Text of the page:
Tuesday, 16 April 2013

five money saving tips

One of the topics I feel passionate about when blogging is money management. It might sound boring, but I believe that our world needs a voice that can say, "I'm there, I know what it's like to struggle, and I'm getting through it." I think that so many Canadians (and Americans, etc) are struggling financially, and are just doing a really good job of "hiding" it. It's not something we talk about, but it is something we need to talk about and learn how to get through successfully.

Don't believe me?

>> In March 2012 nearly 900,000 people used food banks in Canada, that's enough food to feed the entire population of Ottawa for five-days.
>> Unemployment in Canada is at an all-time high, with 200,000 vacancies.
>> The Conference Board of Canada rated Canada the second lowest country for poverty rates out of seventeen countries that we evaluated, the US was the only country with a lower rating.

this picture is meant to make you laugh
let's call it the comic relief in an otherwise un-funny post

I'm going to try a post 2-3 times a month on different money saving topics. Today I'm going to give you five general money saving tips that I always live by.

1. create a cushion. nearly 50% of Canadians live paycheque to paycheque. I believe this is an atrocity that attests to the fact that Canadians are too focused on "keeping up with the joneses". Get out of that mindset, and start saving. I'd say having a savings equivalent to three months pay is both doable and necessary.

2. consult with your partner. If you're married, don't ever spend more than $20 - $50 without consulting your spouse. Debiting your account multiple times a day adds up quickly, especially if your spouse is doing the exact same thing. My husband and I basically don't spend a dime without talking to each other, but you need to decide for yourself what your cap is.

3. write it all down. I recently started doing this, and it's so eye-opening I don't think I'll ever stop. Every Friday morning I sit down, take out a book, and literally write down every single penny that we've spent. I look through my debit and credit transactions (because who uses cash anymore?) This way I can determine whether or not we've had a good week, or a bad week, and how we're doing for our monthly budget.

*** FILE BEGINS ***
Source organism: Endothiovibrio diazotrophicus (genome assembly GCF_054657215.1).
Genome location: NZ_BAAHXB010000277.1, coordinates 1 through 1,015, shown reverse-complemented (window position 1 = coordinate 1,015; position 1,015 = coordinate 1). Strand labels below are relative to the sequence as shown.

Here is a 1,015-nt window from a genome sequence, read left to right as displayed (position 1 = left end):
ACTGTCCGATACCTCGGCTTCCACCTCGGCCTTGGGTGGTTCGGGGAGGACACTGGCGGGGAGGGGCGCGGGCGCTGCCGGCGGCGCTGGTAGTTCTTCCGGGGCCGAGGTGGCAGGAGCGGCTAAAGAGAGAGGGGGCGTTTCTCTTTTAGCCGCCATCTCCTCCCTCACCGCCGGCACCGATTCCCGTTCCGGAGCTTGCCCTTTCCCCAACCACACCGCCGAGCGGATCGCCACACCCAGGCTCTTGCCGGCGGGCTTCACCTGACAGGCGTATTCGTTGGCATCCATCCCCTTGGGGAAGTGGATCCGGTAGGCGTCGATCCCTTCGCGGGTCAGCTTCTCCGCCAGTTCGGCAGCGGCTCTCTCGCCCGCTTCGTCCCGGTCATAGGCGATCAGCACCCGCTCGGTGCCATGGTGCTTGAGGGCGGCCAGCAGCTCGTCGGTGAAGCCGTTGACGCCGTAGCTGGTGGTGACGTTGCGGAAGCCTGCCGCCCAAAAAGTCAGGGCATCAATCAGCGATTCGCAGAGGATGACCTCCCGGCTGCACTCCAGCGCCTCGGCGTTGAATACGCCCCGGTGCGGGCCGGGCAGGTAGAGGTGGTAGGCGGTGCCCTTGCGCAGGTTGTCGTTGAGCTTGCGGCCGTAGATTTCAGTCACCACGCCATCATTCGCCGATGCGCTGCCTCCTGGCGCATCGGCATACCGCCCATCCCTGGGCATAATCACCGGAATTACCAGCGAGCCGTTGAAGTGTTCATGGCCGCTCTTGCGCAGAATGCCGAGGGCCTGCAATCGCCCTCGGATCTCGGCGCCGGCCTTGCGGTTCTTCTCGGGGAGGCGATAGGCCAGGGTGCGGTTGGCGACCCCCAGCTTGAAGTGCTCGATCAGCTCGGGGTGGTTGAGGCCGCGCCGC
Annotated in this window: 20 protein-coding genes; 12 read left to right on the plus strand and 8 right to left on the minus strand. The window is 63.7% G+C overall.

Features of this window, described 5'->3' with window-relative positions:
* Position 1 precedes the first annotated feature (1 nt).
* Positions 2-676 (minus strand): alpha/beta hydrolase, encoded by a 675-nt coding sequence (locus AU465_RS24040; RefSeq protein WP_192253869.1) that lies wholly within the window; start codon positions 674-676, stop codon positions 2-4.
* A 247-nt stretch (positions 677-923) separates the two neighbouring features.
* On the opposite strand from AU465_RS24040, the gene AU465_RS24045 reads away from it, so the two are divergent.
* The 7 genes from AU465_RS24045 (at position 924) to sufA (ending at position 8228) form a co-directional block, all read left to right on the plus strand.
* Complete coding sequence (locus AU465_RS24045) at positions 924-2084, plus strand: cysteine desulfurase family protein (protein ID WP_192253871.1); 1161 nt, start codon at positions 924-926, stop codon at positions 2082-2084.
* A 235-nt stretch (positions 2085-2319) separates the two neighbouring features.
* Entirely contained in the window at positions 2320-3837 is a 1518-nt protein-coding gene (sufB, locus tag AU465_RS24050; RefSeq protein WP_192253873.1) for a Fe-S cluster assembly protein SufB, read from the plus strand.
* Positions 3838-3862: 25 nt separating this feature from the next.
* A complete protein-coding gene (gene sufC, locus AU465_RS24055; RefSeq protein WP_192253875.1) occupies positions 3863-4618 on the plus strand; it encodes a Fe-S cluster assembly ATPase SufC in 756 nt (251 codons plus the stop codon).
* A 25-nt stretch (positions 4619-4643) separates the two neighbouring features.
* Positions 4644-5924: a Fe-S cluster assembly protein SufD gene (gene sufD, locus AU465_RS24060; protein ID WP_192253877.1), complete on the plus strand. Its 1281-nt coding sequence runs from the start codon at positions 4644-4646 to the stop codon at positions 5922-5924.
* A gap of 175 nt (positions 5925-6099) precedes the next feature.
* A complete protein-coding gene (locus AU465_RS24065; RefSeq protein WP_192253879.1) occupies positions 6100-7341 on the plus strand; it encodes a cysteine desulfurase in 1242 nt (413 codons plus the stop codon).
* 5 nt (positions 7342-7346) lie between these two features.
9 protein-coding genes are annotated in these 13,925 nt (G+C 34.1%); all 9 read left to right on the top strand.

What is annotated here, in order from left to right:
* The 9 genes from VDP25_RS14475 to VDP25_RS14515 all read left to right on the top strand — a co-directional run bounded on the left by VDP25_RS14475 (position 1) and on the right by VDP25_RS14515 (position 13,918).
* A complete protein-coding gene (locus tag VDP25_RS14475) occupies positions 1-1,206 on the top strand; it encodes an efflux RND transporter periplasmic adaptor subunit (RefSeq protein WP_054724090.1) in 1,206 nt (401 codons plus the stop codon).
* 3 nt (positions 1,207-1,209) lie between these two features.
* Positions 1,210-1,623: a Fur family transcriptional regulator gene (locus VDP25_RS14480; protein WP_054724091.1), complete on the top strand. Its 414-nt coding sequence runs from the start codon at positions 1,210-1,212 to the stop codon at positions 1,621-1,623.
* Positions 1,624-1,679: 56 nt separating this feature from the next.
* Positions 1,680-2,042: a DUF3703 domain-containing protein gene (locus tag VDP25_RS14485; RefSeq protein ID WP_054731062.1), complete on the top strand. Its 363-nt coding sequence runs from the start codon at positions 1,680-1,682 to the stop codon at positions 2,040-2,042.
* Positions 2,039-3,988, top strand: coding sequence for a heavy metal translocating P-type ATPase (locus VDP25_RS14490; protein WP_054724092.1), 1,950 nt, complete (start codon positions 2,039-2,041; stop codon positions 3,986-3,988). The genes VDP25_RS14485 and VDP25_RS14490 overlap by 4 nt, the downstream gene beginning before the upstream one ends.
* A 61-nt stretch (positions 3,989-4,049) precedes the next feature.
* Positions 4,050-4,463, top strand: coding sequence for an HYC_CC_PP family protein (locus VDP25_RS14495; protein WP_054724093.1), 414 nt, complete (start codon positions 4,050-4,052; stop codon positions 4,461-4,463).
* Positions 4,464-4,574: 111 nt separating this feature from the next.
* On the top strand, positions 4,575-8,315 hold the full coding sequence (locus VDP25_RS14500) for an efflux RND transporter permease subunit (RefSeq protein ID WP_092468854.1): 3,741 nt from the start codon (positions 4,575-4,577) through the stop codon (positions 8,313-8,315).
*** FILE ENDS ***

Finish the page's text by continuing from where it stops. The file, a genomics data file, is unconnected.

4. stop comparing, and live within your means. Stop comparing yourself to Mr. and Mrs. Smith. I do it, and I'm sure you do too. There will always be someone to compare yourself to, and perhaps at some stages in life, you can compare yourself materially to every one and come up short. Just stop comparing, and start being grateful for what you do have. Lately I've started sitting down each morning and writing out everything I can think of that I'm thankful for. It puts things into perspective, so try it.

5. pay off your credit card every month. Being in debt to a credit card company will only cause you anxiety. Canadians owe 73.7 billion on their credit cards, a number that is so catastrophic that the Bank of Canada governor has said, "the greatest risk to the domestic economy is household debt" (source). My husband and I have had a credit card since we were 19-years-old, and not once have we carried a balance on our credit card. Trust me, if we can do it, so can you.

What are your suggestions to maintain healthy finances?

1 comment:

  1. Great post Brianna! Living within your means is such a good principle to live by. My husband and I abide by this and have done so since getting married. I can't even imagine having credit card debt. In order to save enough money for a down payment for a house we even lived with my in-laws for 2.5 years and only bought a house 6 years into marriage. Sure it took time but we are and have been debt free other than the mortgage. We have also purchased two cars with cash in that time because we have been able to live with in our means and save money every chance we get.